Cid‐Arregui A and Garcia‐Carranca A (1998) Microinjection and Transgenesis – Strategies and Protocols. New York, NY: Springer‐Verlag.

Cohen‐Tannoudji M and Babinet C (1998) Beyond ‘Knock‐out’ mice: new perspectives for the programmed modification of the mammalian genome. Human Molecular Reproduction 4: 929–938.

Houdebine L‐M (1997) Transgenic Animals – Generation and Use. Harwood Academic Publishers.

Leighton PA, Mitchell KJ, Goodrich LV, et al. (2001) Defining brain wiring patterns and mechanisms through gene trapping in mice. Nature 410: 174–179.

Lewandoski M (2001) Conditional control of gene expression in the mouse. Nature Reviews Genetics 2: 743–755.

Robertson EJ (1987) Teratocarcinomas and embryonic stem Cells: A Practical Approach. Washington, DC: IRL Press.

Rodriguez CI, Buchholz F, Galloway J, et al. (2000) High‐efficiency deleter mice show that FLPe is an alternative to Cre‐loxP. Nature Genetics 25: 139–140.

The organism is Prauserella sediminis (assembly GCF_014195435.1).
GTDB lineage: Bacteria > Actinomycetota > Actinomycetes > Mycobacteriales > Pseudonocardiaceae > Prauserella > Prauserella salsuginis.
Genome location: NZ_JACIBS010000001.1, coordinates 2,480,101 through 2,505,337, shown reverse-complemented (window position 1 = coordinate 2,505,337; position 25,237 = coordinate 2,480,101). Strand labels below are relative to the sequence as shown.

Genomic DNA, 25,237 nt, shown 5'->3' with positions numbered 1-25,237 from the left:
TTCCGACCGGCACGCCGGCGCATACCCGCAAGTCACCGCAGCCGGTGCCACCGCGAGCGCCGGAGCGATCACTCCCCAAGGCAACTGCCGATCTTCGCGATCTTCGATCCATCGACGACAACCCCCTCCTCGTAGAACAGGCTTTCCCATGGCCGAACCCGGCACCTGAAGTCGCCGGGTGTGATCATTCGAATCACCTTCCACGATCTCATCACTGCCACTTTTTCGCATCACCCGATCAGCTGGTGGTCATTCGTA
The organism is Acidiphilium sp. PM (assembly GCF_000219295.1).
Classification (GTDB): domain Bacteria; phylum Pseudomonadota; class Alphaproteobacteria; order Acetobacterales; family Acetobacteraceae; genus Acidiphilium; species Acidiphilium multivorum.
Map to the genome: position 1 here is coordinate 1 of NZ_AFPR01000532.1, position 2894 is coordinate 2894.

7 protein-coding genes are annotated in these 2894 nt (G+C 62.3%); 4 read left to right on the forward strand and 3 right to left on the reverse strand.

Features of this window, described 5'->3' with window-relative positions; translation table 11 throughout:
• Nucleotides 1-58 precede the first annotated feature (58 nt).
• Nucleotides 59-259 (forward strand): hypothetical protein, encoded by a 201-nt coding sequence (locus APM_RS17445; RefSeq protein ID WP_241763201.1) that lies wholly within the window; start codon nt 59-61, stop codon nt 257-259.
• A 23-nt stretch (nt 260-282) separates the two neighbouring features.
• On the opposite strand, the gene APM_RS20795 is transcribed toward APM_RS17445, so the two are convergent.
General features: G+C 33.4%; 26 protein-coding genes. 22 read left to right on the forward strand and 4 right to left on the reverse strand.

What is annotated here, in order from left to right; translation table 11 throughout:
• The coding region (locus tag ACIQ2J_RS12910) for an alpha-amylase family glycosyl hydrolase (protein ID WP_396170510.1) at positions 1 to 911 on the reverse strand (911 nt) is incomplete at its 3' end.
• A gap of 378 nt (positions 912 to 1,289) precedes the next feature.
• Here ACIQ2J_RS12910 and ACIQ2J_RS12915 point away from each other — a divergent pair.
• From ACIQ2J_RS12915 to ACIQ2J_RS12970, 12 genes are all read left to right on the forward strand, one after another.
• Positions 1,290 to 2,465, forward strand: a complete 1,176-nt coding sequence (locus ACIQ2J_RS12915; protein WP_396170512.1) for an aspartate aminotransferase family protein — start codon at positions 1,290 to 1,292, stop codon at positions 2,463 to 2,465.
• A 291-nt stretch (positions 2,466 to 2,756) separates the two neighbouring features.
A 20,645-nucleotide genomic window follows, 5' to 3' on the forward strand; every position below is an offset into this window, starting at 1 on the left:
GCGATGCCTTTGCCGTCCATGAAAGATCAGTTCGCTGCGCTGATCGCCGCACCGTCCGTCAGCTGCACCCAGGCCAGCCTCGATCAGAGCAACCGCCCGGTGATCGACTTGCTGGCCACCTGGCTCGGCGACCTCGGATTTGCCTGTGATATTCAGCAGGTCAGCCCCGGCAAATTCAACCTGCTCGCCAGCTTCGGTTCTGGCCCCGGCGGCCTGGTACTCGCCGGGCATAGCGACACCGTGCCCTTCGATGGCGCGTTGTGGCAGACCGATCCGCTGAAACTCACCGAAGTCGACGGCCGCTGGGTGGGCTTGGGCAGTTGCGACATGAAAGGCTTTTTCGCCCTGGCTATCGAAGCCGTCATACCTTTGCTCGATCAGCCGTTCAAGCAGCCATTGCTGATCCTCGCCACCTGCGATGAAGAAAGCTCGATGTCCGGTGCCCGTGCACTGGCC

Special issue (1998) Stem cells and transgenesis. International Journal of Developmental Biology. 42.

Stanford WL, Cohn JB and Cordes SP (2001) Gene‐trap mutagenesis: past, present and beyond. Nature Reviews. Genetics 2: 756–768.

Web Links

Nagy Lab. Cre‐expressing mice. Samuel Lenenfeld Research Institute, Mount Sinai

TBASE (The Transgenic/Targeted Mutation Database). Knockout mice. The Jackson Laboratory

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Babinet, Charles(Jan 2006) Transgenic Mice. In: eLS. John Wiley & Sons Ltd, Chichester. [doi: 10.1038/npg.els.0005582]